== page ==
Yes, I take the deductions for mortgage interest and property taxes. Just the same, I think we all can live without either of them, and probably should — in time.
Most important, they're not fair. Renters pay their landlords' mortgage interest and property taxes, but the landlords get the tax advantages. Those who can afford the biggest, most expensive homes get the greatest benefit, and those who can afford multiple homes get even more. Change has to happen — but given the popularity of of the mortgage and property tax deductions, the big question is how to get those particular loopholes closed.
As Lord Robert Baden-Powell, homosexual hero of the Siege of Mafeking in the Boer War and founder of the Boy Scouts is reputed to have said, "Softly, softly, catchee monkey." (Damn, those Brit colonialists were so attuned to those they conquered and oppressed. Nevertheless...)
"Softly, softly" means not all at once. That makes a lot of sense. People (with encouragement from their realtors) factor in tax savings when they buy. Realtors are able to convince them they can afford houses far larger and fancier than they really ought to be considering. Granted, if they lost their mortgage interest deductions all at once, there would be a hell of a lot more foreclosures.
The obvious answer is to cap the mortgage interest deduction — so only mortgagees of relatively expensive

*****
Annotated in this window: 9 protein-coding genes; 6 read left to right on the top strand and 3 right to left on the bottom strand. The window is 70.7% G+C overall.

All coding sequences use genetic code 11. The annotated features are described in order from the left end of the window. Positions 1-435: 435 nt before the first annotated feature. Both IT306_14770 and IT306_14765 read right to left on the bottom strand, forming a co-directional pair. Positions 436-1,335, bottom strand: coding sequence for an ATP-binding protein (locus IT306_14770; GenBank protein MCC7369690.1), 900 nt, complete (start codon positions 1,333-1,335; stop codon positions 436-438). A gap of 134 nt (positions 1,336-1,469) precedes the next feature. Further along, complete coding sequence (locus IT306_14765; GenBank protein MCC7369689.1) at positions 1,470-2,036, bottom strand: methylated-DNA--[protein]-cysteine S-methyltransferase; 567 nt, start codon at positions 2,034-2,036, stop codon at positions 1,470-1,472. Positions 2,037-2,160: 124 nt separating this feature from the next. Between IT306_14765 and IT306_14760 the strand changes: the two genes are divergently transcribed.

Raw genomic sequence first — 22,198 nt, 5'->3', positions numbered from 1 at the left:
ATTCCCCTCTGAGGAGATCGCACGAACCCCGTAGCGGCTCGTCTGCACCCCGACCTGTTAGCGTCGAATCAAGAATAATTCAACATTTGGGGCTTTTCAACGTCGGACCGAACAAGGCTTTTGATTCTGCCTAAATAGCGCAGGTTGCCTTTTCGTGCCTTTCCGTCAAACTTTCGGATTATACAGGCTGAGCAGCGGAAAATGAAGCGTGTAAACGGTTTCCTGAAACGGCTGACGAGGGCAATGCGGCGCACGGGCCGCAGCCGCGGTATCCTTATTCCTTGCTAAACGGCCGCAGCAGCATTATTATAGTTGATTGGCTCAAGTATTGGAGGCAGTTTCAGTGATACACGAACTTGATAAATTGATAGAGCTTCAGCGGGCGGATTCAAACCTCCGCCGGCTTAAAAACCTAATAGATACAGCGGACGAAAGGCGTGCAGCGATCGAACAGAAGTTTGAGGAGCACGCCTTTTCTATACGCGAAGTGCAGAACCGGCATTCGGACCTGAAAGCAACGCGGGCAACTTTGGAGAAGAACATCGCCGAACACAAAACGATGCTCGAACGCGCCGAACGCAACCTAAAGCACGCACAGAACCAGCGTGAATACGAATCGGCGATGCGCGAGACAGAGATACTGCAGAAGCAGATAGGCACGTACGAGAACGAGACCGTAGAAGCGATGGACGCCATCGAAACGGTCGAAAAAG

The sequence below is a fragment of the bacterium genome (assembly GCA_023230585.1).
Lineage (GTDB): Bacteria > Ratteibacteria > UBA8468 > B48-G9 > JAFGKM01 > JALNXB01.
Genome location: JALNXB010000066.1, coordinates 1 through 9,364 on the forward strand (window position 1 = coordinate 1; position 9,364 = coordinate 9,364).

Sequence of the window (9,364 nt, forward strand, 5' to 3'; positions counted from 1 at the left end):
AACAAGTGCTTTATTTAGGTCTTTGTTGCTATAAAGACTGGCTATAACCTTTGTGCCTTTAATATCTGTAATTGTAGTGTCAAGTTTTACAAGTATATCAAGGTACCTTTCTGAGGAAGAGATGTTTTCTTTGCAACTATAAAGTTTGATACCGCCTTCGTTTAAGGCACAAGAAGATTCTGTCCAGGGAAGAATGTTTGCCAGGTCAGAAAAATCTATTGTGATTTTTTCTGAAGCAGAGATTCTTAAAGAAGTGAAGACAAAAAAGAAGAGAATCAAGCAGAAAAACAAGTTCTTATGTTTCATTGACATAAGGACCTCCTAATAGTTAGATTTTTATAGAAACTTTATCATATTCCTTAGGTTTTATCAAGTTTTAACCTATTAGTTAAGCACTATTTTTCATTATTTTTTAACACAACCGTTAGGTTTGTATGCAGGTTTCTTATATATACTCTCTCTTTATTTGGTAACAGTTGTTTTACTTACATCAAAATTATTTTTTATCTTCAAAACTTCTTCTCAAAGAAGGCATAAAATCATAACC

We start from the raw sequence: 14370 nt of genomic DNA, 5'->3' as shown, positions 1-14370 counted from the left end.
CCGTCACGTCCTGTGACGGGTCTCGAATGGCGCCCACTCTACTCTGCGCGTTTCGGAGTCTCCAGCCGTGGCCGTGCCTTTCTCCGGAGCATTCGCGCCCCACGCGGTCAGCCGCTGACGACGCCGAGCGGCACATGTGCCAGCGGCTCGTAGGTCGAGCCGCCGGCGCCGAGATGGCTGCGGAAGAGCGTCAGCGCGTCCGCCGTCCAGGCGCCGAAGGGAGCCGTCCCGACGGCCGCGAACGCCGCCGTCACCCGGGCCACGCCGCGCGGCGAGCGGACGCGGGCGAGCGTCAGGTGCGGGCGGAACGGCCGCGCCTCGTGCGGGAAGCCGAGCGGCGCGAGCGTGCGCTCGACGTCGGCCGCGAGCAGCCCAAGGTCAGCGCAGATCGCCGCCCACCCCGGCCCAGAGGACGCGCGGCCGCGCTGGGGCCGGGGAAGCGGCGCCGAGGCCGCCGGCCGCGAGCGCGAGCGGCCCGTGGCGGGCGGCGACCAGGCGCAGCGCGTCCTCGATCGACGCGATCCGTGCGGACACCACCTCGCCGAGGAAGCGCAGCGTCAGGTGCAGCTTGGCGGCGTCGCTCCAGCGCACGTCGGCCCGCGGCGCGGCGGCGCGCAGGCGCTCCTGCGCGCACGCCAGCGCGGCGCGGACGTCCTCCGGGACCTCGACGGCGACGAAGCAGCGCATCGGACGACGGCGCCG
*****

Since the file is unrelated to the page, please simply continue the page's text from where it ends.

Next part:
houses would be screwed. After that, we could drop the cap, year by year. After
ten or fifteen years, the deduction would be gone. Housing prices would fall,
gradually, and families would stop buying more house than they really
could afford. Since mortgage interest is front-loaded, current homeowners should feel little financial impact year to year. New buyers should be able to predict how the phase-out of the deduction would impact them, and let that help guide their home buying decisions.
The property tax deduction could be phased out in much the same way, only faster. The greatest impact would be in wealthier, higher-tax areas — and the change might create political pressure for the states to take on more of the burden of funding education, which might create greater equity among school districts.
By the way, I believe the phase-out of any and all deductions should be accompanied by higher tax rates, because when government takes money out of people's pockets, it has an obligation to put some back by providing better services and benefits — but for all, not just for some.